Friedberg speaks on U.S. relationship with China

Watch a streaming video of Aaron Friedberg, professor of politics and international affairs and co-director of the Woodrow Wilson School's Center for International Security Studies at Princeton University.  He served as deputy assistant for national security affairs and director of policy planning in the Office of the Vice President from 2003 to 2005. Friedberg is author of The Weary Titan: Britain and the Experience of Relative Decline, 1895-1905, winner of the Edgar S. Furniss Award from the Mershon Center.  He gave the annual Joseph J. Kruzel Memorial Lecture on his most recent book, A Contest for Supremacy: China, America and the Struggle for Mastery in Asia (W.W. Norton, 2011).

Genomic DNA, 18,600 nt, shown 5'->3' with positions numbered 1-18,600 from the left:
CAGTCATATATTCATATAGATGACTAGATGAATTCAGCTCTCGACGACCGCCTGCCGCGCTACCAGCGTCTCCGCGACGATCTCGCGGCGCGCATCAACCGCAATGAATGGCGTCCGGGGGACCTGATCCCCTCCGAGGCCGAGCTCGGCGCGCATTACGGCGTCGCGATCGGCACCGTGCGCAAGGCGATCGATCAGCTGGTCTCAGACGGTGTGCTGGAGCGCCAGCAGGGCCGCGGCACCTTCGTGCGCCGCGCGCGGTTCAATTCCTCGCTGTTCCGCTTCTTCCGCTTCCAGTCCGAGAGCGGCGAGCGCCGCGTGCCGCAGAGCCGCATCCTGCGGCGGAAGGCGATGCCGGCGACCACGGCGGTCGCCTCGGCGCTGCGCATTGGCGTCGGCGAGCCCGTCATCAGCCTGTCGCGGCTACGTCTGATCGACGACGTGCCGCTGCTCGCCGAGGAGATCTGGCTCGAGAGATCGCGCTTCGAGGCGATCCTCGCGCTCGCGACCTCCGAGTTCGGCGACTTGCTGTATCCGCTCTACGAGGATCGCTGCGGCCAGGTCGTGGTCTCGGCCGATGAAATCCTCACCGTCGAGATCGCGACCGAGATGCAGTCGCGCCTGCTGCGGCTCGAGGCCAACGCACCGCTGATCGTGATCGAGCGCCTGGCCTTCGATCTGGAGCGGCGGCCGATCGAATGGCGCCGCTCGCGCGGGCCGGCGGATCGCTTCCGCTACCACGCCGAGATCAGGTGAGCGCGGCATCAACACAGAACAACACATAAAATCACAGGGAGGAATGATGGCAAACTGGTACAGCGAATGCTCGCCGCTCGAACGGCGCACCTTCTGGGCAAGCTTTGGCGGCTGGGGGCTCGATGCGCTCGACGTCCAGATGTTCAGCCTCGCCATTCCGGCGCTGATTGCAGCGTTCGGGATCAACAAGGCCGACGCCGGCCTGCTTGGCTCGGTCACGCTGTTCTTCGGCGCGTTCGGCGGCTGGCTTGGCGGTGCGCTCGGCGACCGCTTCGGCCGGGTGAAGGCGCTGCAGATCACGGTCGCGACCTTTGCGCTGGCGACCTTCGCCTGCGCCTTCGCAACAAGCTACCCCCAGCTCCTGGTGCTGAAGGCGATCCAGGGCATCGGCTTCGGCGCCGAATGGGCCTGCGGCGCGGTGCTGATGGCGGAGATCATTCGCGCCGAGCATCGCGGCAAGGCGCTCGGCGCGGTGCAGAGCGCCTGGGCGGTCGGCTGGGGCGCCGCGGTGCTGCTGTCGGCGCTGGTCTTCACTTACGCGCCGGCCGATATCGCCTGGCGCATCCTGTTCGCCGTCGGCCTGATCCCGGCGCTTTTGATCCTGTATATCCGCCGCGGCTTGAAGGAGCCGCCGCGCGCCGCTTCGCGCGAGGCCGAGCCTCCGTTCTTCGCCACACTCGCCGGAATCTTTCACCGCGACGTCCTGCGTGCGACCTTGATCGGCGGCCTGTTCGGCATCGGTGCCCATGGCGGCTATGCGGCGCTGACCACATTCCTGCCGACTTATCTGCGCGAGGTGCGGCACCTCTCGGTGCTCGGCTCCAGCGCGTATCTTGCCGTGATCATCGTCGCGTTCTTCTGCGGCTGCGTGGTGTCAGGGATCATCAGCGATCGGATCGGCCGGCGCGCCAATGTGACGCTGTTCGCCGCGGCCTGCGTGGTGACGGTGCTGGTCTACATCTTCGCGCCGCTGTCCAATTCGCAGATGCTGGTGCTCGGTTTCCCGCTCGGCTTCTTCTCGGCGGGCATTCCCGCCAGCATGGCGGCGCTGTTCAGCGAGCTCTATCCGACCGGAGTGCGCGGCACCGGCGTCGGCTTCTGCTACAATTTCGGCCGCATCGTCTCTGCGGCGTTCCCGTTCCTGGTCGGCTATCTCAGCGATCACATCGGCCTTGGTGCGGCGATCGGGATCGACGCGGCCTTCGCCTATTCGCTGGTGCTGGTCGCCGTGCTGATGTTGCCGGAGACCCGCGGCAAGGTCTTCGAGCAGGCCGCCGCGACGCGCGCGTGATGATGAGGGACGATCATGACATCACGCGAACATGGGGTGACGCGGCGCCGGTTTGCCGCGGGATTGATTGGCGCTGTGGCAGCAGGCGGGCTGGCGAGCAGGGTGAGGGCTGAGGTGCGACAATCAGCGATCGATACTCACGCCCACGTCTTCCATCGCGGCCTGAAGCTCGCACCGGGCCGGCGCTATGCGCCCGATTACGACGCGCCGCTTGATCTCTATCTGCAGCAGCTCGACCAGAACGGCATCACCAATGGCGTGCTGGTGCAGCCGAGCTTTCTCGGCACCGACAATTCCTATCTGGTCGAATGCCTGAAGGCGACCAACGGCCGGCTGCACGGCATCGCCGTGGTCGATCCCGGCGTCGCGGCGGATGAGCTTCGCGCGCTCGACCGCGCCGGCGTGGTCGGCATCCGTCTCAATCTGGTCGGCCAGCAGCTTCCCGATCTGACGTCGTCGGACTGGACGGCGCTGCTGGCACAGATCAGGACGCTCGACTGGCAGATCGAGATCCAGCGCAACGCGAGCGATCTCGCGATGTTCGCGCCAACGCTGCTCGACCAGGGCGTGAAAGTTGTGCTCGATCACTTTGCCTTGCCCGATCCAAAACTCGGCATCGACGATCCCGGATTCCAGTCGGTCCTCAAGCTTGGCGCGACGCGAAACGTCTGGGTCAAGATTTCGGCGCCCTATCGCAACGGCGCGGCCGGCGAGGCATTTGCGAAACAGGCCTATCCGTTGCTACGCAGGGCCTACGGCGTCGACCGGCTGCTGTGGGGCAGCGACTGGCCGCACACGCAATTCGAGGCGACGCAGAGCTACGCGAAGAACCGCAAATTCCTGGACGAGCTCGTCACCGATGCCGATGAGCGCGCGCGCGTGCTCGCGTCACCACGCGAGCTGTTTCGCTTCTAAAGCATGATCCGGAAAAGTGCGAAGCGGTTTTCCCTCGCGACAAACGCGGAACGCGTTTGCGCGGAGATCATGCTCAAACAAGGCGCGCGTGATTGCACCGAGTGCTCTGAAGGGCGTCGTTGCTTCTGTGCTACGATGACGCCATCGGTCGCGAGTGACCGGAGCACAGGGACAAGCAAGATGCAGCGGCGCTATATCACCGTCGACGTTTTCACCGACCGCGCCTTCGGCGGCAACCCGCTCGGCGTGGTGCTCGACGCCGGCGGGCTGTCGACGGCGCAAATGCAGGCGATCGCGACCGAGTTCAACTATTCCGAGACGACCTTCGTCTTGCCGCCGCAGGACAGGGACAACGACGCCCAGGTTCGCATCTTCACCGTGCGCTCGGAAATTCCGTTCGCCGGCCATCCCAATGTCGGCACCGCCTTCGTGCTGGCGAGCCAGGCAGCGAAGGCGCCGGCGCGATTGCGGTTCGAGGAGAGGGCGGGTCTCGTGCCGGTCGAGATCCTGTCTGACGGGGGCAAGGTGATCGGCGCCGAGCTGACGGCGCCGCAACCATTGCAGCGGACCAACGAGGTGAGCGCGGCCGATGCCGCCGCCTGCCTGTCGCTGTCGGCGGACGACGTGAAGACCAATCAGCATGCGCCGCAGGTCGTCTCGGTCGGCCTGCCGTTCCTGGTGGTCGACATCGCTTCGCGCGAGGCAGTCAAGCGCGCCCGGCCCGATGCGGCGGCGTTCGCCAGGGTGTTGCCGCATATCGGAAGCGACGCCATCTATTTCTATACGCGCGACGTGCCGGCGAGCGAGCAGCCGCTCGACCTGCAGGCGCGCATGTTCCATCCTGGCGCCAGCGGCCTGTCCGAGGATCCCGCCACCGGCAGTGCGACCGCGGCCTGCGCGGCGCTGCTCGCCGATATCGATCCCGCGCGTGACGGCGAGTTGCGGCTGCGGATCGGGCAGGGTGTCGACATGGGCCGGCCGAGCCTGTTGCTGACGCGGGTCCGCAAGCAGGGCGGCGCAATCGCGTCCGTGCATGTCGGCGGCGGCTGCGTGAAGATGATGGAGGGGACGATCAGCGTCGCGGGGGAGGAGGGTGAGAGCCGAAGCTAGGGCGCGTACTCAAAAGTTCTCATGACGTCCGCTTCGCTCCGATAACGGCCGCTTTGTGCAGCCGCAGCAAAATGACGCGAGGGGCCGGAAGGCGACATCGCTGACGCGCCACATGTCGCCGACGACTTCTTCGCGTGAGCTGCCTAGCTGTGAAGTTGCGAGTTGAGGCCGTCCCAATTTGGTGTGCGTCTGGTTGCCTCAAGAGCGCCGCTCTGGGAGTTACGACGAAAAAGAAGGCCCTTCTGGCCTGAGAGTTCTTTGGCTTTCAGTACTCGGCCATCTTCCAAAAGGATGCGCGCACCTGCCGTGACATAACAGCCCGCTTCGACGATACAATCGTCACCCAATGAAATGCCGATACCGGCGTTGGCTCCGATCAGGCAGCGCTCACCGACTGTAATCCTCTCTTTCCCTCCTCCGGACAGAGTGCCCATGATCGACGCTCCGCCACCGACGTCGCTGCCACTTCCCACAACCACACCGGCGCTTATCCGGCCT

Mershon News
Mershon Center offers faculty, student grants


Each year, the Mershon Center for International Security Studies holds a competition for Ohio State faculty and students to apply for research grants and scholarship funds. 


Faculty and student research grant applications must be for projects related to the study of national security in a global context. We are also interested in projects that emphasize the role of peace-building and development initiatives globally, as well as projects that strengthen the global gateways in China, India and Brazil. We will also consider projects related to campus area studies centers and institutes, or projects that address the university's Discovery Themes of health and wellness, energy and the environment, and food production and security.